The Data Library technology incorporates a content delivery service over local area and wide area networks. The portable Data Library can be used in a classroom setting (local area network) where all the visualization, analysis, and data delivery capabilities of the software are accessible to each student sitting in front of a computer or tablet that is running a browser. In a wide area network setting, the portable Data Library can be used as a self-contained website, or as part of an existing website. The start-up costs for a partner to implement a ready-made website for climate data can be minimized by using a portable Data Library.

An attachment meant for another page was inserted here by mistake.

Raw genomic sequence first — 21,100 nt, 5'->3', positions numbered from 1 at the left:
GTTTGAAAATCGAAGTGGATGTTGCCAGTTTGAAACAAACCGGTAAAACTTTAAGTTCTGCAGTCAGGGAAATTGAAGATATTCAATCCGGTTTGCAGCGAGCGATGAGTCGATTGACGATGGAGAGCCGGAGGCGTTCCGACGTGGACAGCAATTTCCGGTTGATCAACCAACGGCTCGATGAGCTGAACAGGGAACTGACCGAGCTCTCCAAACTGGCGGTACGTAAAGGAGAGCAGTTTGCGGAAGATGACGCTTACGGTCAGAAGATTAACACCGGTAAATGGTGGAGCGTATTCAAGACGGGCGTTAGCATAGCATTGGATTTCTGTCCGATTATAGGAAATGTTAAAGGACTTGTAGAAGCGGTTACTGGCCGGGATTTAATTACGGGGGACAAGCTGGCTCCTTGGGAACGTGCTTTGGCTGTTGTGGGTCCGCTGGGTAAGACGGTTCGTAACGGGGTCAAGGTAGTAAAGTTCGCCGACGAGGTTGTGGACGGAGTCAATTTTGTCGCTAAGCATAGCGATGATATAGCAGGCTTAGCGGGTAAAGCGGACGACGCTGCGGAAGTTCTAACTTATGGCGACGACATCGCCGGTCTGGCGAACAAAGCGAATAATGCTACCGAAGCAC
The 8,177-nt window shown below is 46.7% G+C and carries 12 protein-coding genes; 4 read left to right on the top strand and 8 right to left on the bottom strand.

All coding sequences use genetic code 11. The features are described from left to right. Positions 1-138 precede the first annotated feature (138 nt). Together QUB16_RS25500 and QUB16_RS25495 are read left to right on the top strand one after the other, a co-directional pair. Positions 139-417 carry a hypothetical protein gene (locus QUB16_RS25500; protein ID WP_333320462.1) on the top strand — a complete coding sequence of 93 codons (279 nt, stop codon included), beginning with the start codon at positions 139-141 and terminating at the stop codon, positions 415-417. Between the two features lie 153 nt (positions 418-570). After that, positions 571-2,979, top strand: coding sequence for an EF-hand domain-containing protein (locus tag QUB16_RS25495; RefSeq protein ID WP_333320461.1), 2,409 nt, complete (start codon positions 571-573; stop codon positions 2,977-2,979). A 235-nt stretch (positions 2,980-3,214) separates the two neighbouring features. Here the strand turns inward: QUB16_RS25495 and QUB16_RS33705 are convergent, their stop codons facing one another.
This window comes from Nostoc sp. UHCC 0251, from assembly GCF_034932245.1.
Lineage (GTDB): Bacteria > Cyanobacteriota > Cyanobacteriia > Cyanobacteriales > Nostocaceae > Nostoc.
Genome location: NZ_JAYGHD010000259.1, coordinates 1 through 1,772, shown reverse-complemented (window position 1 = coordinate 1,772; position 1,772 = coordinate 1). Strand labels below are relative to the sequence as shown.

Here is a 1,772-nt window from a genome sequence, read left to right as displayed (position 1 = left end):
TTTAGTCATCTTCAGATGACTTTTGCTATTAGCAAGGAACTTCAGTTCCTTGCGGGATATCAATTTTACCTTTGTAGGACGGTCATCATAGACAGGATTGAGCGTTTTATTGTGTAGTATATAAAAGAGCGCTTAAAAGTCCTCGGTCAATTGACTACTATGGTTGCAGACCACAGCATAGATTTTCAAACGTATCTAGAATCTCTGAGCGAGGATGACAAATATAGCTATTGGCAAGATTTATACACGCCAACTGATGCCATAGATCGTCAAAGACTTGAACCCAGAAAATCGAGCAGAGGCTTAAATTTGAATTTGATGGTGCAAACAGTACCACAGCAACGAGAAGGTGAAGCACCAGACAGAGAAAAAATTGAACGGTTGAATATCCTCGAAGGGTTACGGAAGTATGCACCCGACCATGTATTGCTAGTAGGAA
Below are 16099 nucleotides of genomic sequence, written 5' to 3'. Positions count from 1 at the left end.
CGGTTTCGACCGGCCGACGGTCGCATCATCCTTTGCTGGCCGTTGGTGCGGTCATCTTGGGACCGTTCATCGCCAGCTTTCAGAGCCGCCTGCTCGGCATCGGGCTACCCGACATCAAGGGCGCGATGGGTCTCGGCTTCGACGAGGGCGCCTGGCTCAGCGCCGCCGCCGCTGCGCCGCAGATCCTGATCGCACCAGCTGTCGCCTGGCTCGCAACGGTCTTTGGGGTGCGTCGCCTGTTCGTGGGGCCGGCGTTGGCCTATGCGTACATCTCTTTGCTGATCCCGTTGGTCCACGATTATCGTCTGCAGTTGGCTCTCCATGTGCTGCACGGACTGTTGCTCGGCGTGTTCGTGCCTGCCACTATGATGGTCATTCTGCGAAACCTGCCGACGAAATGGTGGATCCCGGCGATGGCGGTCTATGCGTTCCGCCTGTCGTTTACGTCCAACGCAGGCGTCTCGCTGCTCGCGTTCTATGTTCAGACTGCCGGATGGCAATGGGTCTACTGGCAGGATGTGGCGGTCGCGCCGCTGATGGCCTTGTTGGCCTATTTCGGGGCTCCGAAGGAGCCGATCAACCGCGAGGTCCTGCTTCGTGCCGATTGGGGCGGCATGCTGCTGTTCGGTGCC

When partners are evaluating the risk factors of climate change and variability on various sectors they encounter two impediments. One is the inability to bring sectoral and climate data together in a unified framework for comprehensive analysis. The other impediment is that often, government ministries (or departments within a single ministry) are reluctant to share data. A portable Data Library brought into a region can help remove some of these barriers. It is a neutral platform that can be installed in almost any (neutral) location. The functions within the Data Library software can be used to align climate data with the spatial and temporal resolutions of the sector data of interest. Once this alignment is performed, the correlation and statistical functions within the Data Library can be used to determine the climate risk factors affecting a sector or sectors in the partner’s region.